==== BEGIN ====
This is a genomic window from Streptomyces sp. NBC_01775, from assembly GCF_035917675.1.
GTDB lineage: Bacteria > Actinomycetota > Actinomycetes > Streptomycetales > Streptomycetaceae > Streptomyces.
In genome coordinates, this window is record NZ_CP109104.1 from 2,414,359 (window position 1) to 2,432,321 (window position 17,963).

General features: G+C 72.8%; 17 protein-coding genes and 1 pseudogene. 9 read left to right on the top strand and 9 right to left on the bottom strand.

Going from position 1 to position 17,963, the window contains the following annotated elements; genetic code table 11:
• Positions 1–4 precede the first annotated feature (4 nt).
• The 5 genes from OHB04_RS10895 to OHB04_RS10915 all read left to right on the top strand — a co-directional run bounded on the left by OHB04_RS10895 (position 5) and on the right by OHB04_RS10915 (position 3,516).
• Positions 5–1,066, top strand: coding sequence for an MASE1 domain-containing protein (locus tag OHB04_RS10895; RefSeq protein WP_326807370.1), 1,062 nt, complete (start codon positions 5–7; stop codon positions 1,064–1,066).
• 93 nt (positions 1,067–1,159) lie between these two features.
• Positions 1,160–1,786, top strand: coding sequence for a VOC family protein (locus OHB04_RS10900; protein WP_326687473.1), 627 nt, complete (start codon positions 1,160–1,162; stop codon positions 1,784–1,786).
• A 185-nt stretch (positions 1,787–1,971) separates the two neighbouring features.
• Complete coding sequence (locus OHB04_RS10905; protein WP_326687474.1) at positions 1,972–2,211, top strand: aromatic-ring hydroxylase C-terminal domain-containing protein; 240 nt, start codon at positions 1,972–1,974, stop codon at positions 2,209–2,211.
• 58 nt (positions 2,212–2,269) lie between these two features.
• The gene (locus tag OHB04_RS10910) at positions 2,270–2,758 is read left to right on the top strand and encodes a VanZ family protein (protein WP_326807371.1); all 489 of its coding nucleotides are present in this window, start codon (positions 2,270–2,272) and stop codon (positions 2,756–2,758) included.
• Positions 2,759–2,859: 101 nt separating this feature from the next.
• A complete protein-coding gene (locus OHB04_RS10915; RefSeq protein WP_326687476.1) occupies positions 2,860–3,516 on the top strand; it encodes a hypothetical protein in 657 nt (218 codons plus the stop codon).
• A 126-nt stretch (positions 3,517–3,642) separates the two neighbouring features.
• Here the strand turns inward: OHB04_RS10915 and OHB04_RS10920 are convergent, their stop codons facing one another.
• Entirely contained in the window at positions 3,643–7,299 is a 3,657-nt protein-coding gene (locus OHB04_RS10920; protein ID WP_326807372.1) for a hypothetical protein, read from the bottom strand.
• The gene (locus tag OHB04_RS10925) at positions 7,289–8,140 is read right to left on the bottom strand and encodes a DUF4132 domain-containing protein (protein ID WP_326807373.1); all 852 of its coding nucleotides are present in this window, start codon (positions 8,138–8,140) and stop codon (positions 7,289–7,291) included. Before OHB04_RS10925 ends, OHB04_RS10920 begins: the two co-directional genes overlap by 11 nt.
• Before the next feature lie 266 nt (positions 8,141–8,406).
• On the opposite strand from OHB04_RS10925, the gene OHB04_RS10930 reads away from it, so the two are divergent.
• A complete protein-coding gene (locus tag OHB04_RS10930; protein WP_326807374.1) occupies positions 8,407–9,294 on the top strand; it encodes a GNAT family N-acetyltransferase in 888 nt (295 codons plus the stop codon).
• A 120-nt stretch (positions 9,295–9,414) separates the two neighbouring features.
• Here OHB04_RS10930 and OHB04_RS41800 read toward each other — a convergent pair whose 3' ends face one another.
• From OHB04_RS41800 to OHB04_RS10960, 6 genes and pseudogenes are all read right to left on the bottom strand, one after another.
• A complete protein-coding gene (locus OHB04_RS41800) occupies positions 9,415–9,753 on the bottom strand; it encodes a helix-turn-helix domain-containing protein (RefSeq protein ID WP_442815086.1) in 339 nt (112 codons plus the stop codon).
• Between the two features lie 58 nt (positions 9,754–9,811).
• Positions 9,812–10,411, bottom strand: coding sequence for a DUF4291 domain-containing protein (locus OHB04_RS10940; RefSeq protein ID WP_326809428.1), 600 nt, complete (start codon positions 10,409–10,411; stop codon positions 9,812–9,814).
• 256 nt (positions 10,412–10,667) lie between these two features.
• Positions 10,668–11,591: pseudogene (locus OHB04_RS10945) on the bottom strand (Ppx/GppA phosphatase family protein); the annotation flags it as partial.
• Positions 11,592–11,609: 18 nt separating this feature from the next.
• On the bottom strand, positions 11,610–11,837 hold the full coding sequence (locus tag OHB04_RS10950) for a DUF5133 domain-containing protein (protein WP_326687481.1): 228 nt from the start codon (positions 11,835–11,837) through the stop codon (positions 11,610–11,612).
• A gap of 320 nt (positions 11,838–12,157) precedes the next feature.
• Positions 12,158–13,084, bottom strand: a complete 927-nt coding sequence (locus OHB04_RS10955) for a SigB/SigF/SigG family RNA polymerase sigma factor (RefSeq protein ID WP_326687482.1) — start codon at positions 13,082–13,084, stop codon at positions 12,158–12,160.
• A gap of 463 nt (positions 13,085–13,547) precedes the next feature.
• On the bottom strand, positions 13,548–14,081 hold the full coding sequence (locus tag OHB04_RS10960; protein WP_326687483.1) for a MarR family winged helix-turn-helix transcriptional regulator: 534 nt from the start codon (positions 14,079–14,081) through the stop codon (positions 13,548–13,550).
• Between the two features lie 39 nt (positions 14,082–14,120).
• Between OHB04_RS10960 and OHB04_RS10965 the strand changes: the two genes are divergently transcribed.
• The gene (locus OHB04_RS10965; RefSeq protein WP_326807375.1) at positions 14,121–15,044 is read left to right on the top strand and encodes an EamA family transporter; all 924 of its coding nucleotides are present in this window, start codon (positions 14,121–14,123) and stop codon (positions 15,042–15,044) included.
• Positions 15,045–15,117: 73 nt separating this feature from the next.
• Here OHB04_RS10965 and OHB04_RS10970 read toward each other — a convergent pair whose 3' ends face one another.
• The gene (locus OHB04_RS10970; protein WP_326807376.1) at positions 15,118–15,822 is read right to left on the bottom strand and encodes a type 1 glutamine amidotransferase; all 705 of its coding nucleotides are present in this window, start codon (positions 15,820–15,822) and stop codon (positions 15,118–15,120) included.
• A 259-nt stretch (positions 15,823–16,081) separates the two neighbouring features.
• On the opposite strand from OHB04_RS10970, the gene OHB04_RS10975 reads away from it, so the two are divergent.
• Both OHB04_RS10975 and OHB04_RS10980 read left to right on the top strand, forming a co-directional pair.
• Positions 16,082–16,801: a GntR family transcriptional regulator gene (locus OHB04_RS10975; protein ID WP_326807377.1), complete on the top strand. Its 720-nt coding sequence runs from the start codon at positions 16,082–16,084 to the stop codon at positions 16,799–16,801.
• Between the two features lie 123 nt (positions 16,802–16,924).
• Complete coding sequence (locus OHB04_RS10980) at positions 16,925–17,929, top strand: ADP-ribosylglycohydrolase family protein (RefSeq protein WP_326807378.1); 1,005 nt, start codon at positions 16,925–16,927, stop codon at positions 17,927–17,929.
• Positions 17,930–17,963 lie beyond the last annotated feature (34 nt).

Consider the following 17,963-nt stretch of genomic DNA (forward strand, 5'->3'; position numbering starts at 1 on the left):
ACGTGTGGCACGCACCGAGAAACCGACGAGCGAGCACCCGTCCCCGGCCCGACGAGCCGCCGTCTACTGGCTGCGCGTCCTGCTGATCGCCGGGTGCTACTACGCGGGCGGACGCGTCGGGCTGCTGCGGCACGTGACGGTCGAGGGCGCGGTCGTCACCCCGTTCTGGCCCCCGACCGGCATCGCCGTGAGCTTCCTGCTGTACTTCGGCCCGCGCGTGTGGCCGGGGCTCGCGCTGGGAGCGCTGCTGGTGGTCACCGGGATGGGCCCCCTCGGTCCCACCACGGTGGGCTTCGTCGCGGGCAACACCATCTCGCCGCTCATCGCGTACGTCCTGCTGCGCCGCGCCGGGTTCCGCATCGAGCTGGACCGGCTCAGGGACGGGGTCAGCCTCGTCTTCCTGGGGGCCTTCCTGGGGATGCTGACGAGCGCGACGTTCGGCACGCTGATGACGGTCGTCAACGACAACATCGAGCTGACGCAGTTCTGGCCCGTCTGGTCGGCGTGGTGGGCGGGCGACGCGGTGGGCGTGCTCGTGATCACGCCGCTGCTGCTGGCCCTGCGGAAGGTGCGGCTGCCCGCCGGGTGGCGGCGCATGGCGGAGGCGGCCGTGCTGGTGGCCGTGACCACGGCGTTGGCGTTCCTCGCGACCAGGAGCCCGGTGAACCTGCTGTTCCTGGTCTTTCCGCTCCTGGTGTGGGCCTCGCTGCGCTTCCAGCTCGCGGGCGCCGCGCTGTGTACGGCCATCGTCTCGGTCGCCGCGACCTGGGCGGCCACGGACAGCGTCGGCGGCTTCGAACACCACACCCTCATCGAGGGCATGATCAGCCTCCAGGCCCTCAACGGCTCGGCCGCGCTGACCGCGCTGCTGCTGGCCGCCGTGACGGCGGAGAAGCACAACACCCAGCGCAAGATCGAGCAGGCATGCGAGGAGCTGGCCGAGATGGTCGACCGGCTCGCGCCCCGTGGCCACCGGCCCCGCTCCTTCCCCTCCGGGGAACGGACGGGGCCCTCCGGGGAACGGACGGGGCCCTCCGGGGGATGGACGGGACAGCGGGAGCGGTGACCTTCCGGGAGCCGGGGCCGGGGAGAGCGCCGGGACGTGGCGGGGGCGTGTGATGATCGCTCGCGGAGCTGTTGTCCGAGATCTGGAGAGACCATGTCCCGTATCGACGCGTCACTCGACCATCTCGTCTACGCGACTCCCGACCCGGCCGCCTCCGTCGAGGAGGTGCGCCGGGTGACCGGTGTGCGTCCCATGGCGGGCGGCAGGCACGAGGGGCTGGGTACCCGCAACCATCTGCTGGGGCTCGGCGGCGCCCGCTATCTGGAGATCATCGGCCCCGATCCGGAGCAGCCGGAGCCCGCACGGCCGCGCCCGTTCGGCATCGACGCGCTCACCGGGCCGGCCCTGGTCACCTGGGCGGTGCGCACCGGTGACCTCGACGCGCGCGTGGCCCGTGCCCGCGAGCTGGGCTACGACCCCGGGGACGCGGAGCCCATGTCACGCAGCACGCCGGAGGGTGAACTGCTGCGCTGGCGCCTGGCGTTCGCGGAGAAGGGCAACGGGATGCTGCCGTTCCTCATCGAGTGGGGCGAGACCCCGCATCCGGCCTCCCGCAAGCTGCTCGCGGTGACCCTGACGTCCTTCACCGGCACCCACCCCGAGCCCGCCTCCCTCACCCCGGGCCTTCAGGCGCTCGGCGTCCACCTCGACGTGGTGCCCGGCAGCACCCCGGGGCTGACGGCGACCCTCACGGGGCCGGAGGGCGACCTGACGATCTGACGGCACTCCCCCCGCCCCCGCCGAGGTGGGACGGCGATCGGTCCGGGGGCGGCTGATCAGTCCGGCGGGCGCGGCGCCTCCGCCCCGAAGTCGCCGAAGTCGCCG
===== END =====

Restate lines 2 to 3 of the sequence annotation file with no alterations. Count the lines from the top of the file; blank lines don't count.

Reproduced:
GTDB lineage: Bacteria > Actinomycetota > Actinomycetes > Streptomycetales > Streptomycetaceae > Streptomyces.
In genome coordinates, this window is record NZ_CP109104.1 from 2,414,359 (window position 1) to 2,432,321 (window position 17,963).